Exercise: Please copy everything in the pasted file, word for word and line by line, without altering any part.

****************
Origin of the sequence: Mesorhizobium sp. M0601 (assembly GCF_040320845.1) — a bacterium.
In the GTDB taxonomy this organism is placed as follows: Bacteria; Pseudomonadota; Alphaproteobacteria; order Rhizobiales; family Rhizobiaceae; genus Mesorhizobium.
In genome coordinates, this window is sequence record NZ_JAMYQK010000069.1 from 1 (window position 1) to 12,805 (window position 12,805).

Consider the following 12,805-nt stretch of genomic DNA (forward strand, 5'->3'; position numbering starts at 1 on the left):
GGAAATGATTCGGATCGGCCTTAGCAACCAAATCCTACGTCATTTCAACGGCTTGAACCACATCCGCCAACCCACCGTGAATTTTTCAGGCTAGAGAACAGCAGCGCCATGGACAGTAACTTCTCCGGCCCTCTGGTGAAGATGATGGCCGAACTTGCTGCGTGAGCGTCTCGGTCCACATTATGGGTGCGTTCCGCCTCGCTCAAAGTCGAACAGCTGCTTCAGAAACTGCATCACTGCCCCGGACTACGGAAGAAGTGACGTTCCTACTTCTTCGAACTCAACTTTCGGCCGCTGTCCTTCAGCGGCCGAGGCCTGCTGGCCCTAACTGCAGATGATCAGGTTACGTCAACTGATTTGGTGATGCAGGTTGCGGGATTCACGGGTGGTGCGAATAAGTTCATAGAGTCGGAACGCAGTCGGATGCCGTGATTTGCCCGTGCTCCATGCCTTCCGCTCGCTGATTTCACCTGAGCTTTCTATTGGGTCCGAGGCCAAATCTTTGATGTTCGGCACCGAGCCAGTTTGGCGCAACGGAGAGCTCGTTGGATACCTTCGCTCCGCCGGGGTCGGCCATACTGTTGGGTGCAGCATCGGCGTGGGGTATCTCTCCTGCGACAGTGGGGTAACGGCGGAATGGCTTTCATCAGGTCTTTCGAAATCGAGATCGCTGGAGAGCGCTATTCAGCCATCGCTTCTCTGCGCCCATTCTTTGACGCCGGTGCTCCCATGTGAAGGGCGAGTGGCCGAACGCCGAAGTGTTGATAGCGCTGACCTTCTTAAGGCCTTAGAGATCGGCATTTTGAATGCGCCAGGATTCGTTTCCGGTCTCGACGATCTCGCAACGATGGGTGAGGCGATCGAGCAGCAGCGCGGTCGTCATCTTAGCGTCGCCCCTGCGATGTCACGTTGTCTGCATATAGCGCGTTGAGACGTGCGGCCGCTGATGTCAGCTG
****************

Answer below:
Origin of the sequence: Mesorhizobium sp. M0601 (assembly GCF_040320845.1) — a bacterium.
In the GTDB taxonomy this organism is placed as follows: Bacteria; Pseudomonadota; Alphaproteobacteria; order Rhizobiales; family Rhizobiaceae; genus Mesorhizobium.
In genome coordinates, this window is sequence record NZ_JAMYQK010000069.1 from 1 (window position 1) to 12,805 (window position 12,805).

Consider the following 12,805-nt stretch of genomic DNA (forward strand, 5'->3'; position numbering starts at 1 on the left):
GGAAATGATTCGGATCGGCCTTAGCAACCAAATCCTACGTCATTTCAACGGCTTGAACCACATCCGCCAACCCACCGTGAATTTTTCAGGCTAGAGAACAGCAGCGCCATGGACAGTAACTTCTCCGGCCCTCTGGTGAAGATGATGGCCGAACTTGCTGCGTGAGCGTCTCGGTCCACATTATGGGTGCGTTCCGCCTCGCTCAAAGTCGAACAGCTGCTTCAGAAACTGCATCACTGCCCCGGACTACGGAAGAAGTGACGTTCCTACTTCTTCGAACTCAACTTTCGGCCGCTGTCCTTCAGCGGCCGAGGCCTGCTGGCCCTAACTGCAGATGATCAGGTTACGTCAACTGATTTGGTGATGCAGGTTGCGGGATTCACGGGTGGTGCGAATAAGTTCATAGAGTCGGAACGCAGTCGGATGCCGTGATTTGCCCGTGCTCCATGCCTTCCGCTCGCTGATTTCACCTGAGCTTTCTATTGGGTCCGAGGCCAAATCTTTGATGTTCGGCACCGAGCCAGTTTGGCGCAACGGAGAGCTCGTTGGATACCTTCGCTCCGCCGGGGTCGGCCATACTGTTGGGTGCAGCATCGGCGTGGGGTATCTCTCCTGCGACAGTGGGGTAACGGCGGAATGGCTTTCATCAGGTCTTTCGAAATCGAGATCGCTGGAGAGCGCTATTCAGCCATCGCTTCTCTGCGCCCATTCTTTGACGCCGGTGCTCCCATGTGAAGGGCGAGTGGCCGAACGCCGAAGTGTTGATAGCGCTGACCTTCTTAAGGCCTTAGAGATCGGCATTTTGAATGCGCCAGGATTCGTTTCCGGTCTCGACGATCTCGCAACGATGGGTGAGGCGATCGAGCAGCAGCGCGGTCGTCATCTTAGCGTCGCCCCTGCGATGTCACGTTGTCTGCATATAGCGCGTTGAGACGTGCGGCCGCTGATGTCAGCTG